The -P convention

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The `-P' convention

Turning a word into a question by appending the syllable `P'; from the LISP convention of appending the letter `P' to denote a predicate (a boolean-valued function). The question should expect a yes/no answer, though it needn't. (See T and NIL.)

         At dinnertime:
               Q: "Foodp?"
               A: "Yeah, I'm pretty hungry." or "T!"
         At any time:
               Q: "State-of-the-world-P?"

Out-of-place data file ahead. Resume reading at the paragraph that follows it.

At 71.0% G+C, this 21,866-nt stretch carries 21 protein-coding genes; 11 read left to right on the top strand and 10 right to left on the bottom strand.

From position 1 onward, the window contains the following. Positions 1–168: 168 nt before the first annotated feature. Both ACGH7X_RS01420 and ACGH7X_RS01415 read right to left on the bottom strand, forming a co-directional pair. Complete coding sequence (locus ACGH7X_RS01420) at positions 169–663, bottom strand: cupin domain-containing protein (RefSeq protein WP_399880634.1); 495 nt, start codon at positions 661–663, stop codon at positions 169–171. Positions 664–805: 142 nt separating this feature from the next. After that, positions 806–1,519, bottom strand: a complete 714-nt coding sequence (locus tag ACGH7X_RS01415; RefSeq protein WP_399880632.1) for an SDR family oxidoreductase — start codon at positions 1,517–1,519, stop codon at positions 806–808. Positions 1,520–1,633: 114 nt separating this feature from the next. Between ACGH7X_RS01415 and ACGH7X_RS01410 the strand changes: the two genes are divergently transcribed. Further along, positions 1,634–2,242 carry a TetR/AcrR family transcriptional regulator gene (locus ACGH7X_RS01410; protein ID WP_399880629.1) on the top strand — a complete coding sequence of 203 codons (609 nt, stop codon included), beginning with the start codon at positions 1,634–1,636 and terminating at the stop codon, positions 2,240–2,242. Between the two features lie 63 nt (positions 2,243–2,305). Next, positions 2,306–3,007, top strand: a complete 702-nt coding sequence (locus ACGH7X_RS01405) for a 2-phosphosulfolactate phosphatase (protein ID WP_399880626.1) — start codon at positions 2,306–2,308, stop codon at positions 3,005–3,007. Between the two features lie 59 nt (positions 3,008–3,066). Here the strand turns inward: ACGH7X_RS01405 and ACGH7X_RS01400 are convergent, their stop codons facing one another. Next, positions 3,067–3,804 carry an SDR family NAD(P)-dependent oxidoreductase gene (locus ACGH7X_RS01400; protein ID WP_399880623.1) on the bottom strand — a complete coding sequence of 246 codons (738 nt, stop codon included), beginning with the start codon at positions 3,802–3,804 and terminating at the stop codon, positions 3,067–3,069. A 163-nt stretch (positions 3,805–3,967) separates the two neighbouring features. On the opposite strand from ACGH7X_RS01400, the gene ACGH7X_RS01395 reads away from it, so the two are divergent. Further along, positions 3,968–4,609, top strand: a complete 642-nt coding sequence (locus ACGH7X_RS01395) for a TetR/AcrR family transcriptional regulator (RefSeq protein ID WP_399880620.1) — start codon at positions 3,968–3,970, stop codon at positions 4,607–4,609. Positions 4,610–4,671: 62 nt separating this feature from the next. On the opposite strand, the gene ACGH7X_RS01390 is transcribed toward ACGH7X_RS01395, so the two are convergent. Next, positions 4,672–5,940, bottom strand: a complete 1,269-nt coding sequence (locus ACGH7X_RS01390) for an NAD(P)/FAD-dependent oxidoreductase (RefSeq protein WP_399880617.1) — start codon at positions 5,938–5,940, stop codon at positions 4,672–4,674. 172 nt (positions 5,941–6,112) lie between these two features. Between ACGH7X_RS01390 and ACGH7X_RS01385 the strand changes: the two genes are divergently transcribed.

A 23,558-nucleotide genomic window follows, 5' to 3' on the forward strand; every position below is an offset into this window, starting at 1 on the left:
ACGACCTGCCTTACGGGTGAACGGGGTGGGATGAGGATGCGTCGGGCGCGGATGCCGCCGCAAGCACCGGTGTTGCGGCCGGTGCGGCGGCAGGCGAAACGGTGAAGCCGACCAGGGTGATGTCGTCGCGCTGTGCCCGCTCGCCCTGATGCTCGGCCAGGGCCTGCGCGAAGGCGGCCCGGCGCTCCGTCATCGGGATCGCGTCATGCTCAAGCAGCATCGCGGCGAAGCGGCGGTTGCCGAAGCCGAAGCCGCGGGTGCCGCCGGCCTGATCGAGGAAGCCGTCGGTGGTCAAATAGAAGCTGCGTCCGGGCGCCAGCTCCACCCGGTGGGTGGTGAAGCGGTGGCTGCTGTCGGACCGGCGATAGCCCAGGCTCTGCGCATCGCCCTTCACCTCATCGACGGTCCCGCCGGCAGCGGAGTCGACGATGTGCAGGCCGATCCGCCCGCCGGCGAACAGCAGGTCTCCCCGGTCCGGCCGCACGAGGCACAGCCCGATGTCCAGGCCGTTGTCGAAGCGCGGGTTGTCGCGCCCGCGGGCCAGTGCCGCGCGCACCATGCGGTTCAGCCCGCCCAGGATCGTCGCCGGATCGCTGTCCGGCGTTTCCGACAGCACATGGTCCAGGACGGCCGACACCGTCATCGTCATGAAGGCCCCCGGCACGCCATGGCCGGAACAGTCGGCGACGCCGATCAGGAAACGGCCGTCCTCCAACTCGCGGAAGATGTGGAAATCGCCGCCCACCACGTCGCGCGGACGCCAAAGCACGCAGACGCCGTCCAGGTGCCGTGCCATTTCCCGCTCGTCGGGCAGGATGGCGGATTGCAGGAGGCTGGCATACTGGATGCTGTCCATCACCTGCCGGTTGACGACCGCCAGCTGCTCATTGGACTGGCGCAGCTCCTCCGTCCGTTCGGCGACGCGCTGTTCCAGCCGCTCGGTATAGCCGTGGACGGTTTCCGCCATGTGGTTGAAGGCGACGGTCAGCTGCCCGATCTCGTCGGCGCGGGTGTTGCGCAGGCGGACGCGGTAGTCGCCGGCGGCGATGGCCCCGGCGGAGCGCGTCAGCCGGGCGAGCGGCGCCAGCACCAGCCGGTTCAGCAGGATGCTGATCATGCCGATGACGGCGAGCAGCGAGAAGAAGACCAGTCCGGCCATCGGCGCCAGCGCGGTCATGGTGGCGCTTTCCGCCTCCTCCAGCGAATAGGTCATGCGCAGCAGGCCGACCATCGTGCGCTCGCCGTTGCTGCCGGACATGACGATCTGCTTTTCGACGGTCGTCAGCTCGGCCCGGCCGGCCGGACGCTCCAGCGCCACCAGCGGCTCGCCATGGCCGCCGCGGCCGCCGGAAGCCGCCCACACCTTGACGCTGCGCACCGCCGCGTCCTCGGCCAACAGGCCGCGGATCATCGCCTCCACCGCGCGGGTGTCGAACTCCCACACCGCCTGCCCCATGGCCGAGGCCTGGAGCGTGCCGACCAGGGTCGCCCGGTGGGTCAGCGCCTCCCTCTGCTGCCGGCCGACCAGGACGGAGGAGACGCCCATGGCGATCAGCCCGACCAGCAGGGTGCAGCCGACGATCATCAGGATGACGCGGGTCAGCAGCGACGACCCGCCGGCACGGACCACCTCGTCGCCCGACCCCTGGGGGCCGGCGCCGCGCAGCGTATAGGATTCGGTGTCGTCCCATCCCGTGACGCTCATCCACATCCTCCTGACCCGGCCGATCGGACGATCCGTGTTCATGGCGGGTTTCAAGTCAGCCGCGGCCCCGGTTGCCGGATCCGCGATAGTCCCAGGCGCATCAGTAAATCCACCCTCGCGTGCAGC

A: (Straight) "I'm about to go home."
               A: (Humorous) "Yes, the world has a state."
         On the phone to Florida:
               Q: "State-p Florida?"
               A: "Been reading JARGON.TXT again, eh?"
[One of the best of these is a Gosperism. Once, when we were at a Chinese restaurant, Bill Gosper wanted to know whether someone would like to share with him a two-person-sized bowl of soup. His inquiry was: "Split-p soup?" -- GLS]


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